Jones-Abbotts Bridge property coming back

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JOHNS CREEK, Ga. – A 6.88-acre tract of property on Abbotts Bridge Road just east of Jones Bridge Road is coming back before the Johns Creek City Council Monday, Aug. 18, with a plan by the developer that could settle a lawsuit.

A mixed-use project was denied last August that sought to put 74 apartment units on the property with about 15,000 square feet of retail/commercial space. A lawsuit filed by developer Charlie Roberts has been put in abeyance pending settlement agreement with the new proposal.

The project will not go through a hearing at the Johns Creek Planning Commission. Instead, it will be heard directly by the City Council Monday night.

That rezoning hearing brought more than 100 residents to City Hall who opposed the project.

This new proposal would be built by JEH Homes if approved. JEH develops a high-end townhouse product. JEH plans to build 50 townhouses (7.26 units per acre) in a gated community. The units would range in footprint from 1,800 square feet to 2,350 square feet. The units would average 2,000 square feet. Price range will range from $285,000 to $349,000.

The project will share an entrance and traffic light next to Kids Village and Dynamo Swim Center.

JEH developer Jim Jocobi said the company prefers to build its largest unit product when it can. But close proximity to a commercial area and constraints of the property dictate the company go with its mid-size home plans.

In its letter to the city, Jocobi said, “In my experience as a residential developer, single people, young couples and empty nesters do not always need more square footage.”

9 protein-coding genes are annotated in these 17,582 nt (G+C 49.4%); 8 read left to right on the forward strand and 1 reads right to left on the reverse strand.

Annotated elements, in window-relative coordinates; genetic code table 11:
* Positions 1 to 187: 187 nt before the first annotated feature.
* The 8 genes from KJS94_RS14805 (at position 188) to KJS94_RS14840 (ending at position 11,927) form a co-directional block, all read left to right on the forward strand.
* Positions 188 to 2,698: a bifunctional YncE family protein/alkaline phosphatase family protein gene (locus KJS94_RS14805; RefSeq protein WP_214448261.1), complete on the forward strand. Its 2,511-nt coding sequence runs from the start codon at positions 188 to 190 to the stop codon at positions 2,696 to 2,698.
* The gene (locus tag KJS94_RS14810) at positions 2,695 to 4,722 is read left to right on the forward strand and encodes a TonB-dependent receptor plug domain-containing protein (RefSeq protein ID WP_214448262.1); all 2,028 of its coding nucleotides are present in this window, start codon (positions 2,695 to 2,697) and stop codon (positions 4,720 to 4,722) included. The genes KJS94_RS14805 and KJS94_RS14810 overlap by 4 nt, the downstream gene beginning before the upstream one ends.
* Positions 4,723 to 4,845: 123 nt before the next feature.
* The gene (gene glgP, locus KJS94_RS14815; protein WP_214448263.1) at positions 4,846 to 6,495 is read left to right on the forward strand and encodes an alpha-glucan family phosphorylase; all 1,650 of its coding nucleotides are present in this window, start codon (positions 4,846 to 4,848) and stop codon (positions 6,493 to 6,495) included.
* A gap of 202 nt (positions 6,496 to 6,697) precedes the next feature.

What they do require are the luxury accoutrements and open floor plans found in older homes, he said.

An Aug. 7 meeting of concerned residents and the Johns Creek Community Association discussed the proposal at Lexington Woods subdivision.

Judy LeFave who lives on a property adjoining the property said the positive side is there are no apartments and no commercial elements to the project.

“I’m not against the townhomes, only the density,” LeFave said. “They are asking for internal variances, which mean they are squeezing [units] on the property.”

Royce Reinecke did not like the fact that the project is going straight to the council for consideration bypassing the Planning Commission.

“This is an all new plan. There is a zoning change to TR [townhouse residential] and there are no amenities,” Reinecke said.

JCCA President David Kornbluh noted that property is at the convergence of two city Character Areas. One has a five-unit per acre maximum and the other has a maximum of eight units per acre.

He noted the developer wants to take the higher end of the two Character Areas.

“I would prefer 35 units on the property, but I would settle for 42,” he said.

Resident Gretchen Keyser, who is also a realtor, said she was “thrilled” because these would be owner-occupied homes. She also said JEH was a reputable builder that built quality homes.

Ultimately, the citizen group said they would like lower density and more setbacks with a landscape plan that was uniform throughout the property.

Johns Creek City Manager Warren Hutmacher confirmed the developer was seeking a settlement with the city over the property, and the City Council has agreed to hear it.

“There is nothing binding in this. There is no prior agreement. It is an attempt by both parties to settle the lawsuit,” Hutmacher said.

“The key part of the plan for the City Council is that it does not contain apartments or commercial uses,” he said. “That was the case in the previous plan. It will be owner-occupied homes and of good quality.”

If this is a good compromise, then the city should hear it but the outcome is not predetermined, he said.

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